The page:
Mice have glands that produce oil to keep their coats in good condition. As mice move around a property, using regular routes, this oil, combined with hair and dirt, is left as marks know as grease rubs where the rodents brush up against walls, doors and furniture. These are often found along what are known as rodent runways, regular routes taken by mice between nesting sites and food sources.

Mice urine has a strong smell, a bit like ammonia. Often, the first sign of mice infestation is when people notice this acrid smell lingering in the property. Especially first thing in the morning, before a home is aired, and human smells, like cooking, can mask the mouse odour. The stronger the smell, the worse the infestation you face.

No matter how good we are at cleaning our homes, dust and dirt still builds up in out-of-sight and hard-to-reach corners. These dusty areas can reveal tell-tale signs of mice, as they leave footprints or tail marks, as they move about.

Mice take up residence because us humans leave food where they can reach it. Often, this will be crumbs dropped on floors, and kicked under cupboards. But mice are expert foragers, so they can just as easily nibble their way into a cereal or biscuit box, or a plastic container. They will also chew through furniture and furnishings, either to gain new access points, or to gather material for nests.

Mice like to stay out of the limelight and usually come out into human space only at night, but it is possible to see them. As mouse populations grow, so do food demands. Also, mice can become bolder, if they do not feel threatened. Both these factors increase the chance that they will forage during the day.

Our customers often report seeing things out of the corner of their eye. This is often a mouse darting from cover to cover. Another sign of mice is their remains when they die. Usually, they will crawl into a hidden space to die, but you may come across a mouse body out in the open. Or you may smell a mouse decomposing in a wall or ceiling cavity, or within or under furniture.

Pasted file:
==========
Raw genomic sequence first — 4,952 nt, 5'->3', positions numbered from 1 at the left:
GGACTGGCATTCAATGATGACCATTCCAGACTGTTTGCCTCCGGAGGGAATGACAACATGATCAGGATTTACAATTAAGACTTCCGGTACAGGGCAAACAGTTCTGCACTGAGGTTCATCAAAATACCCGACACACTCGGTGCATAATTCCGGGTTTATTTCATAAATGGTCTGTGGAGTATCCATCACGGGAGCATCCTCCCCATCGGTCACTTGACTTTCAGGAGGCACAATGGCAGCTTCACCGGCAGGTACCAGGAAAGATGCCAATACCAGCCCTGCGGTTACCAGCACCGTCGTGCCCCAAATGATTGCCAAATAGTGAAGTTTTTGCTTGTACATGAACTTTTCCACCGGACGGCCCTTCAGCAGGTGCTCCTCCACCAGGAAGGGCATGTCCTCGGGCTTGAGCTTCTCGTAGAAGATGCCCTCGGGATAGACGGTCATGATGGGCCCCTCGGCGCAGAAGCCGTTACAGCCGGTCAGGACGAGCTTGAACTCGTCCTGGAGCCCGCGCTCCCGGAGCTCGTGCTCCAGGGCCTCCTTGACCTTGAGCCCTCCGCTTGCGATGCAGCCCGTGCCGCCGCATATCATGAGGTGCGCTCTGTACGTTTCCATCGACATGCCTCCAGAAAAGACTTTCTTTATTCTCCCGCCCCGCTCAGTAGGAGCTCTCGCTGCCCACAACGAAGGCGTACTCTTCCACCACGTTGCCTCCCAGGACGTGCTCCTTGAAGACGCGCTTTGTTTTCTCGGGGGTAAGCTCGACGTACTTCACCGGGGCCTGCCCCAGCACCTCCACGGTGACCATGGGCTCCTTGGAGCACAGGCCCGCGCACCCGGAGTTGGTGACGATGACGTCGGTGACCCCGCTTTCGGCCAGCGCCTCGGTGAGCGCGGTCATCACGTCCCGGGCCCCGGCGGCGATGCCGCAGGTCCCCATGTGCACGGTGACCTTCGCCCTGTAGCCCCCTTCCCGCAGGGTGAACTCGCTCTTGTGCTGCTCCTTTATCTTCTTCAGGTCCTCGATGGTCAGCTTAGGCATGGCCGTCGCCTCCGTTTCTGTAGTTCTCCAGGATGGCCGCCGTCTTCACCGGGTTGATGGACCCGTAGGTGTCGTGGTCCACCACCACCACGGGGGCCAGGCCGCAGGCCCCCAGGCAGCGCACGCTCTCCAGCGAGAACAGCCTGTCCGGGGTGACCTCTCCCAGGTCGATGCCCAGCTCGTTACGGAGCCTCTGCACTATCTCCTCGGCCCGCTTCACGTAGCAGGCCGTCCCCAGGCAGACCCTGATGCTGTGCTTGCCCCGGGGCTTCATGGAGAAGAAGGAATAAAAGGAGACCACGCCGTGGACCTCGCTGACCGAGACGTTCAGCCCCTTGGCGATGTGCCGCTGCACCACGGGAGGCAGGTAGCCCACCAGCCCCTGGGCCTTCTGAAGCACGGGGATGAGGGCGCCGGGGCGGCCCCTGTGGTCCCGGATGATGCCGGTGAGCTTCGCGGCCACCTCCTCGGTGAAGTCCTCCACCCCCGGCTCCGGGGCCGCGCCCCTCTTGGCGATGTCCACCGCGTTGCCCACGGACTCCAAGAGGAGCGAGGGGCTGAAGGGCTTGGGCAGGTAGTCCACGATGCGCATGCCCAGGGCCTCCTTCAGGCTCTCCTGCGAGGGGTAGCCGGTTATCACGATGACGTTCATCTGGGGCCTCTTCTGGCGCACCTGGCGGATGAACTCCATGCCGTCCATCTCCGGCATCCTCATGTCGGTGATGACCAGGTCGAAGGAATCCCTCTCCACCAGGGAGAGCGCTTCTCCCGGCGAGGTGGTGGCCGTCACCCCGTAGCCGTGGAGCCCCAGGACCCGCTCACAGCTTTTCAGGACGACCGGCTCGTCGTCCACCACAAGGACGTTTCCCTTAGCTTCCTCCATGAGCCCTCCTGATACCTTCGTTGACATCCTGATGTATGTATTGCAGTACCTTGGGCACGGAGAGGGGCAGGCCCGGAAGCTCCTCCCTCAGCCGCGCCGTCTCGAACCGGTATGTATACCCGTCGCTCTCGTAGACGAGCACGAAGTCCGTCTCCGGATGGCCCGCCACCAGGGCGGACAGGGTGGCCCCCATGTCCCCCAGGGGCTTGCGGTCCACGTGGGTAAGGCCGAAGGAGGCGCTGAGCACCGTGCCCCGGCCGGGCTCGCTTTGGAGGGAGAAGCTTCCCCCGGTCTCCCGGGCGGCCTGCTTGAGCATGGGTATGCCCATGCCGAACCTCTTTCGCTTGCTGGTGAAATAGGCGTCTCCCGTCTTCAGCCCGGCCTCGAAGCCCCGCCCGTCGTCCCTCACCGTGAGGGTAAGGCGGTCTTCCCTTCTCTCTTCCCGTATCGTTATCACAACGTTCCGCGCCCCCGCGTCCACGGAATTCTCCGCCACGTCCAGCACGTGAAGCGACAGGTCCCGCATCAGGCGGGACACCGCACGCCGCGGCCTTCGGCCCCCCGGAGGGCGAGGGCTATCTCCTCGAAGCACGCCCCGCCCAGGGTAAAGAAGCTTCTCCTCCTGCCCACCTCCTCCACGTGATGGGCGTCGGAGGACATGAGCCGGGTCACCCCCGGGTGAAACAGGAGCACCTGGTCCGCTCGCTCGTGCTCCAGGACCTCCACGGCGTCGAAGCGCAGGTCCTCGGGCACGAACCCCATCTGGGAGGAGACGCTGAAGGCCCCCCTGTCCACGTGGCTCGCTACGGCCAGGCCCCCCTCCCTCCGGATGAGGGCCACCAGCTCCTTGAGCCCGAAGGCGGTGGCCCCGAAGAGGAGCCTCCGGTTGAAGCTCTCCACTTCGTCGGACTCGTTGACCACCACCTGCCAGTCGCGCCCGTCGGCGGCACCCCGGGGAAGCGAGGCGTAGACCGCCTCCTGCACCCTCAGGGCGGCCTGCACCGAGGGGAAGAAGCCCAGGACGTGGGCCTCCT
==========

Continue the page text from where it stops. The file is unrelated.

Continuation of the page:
Just as some people are allergic to cats or dogs, allergies can be triggered by the presence of mice. These are commonly triggered by mouse faeces or urine. So, if you start to feel fatigued or ill, and there is no other obvious reason, it could be a sign of mice in your home, and your allergic reaction to them.

Spotting the signs of mice is one thing. Once you have identified that you have a mouse control problem in your property, the question is: what are you going to do about it? Mice have evolved to live alongside humans. They have developed strategies to resist our attempts to dislodge them. Think about it: mice have lived in our homes for tens of thousands of years. All that time, the conventional methods for trying to get rid of them has been to poison them and trap them, and they are still with us.

That way, mice cannot access the food they need to survive. Therefore, they must move to another property, or perish. Have you got signs of mice in your home? If so, choose the most effective, long-term, humane, and guaranteed way to get rid of them. Call SUPERPROOF today on 0808 133 2330.

Having a mouse infestation once can be frustrating--a recurring mouse problem takes that stress to a new level. Just what is it about mice that allows them to come back again and again? Furthermore, why do so many DIY pest control methods do little to stop them?

Scampering and scratching sounds in the walls of your home at night, signs of gnawing or chewing, or damaged food packages can mean you have an infestation of mice or rats. Other signs include droppings and urine, burrows or holes in and around foundation walls, or tracks on dusty surfaces.

The first line of defence is to get rid of easy entry points. Mice can squeeze through cracks as small as a dime, while rats can enter through a quarter-sized hole. Even the small gaps created by worn thresholds under doors will allow mice access to your home.

There are several types of traps that can be used to control rats and mice. Snap traps and electronic traps are easy to use and very effective if well positioned and set properly. They generally kill rats and mice instantly. Live traps have trap doors that are triggered when rats or mice walk over them.

Ultrasonic devices give off sound waves or vibrations that rats and mice dislike. Rats and mice may, however, adapt to the devices and return. It is recommended that ultrasonic devices be used along with other pest control options.

If you use a pesticide to control your pest problem, read the label to make sure you are choosing the right product for the right pest. Follow all label directions and warnings carefully. Always look for a Pest Control Products (PCP) number on the label so you know the product has been approved by Health Canada. See Use pesticides safely for more information on using pesticides safely.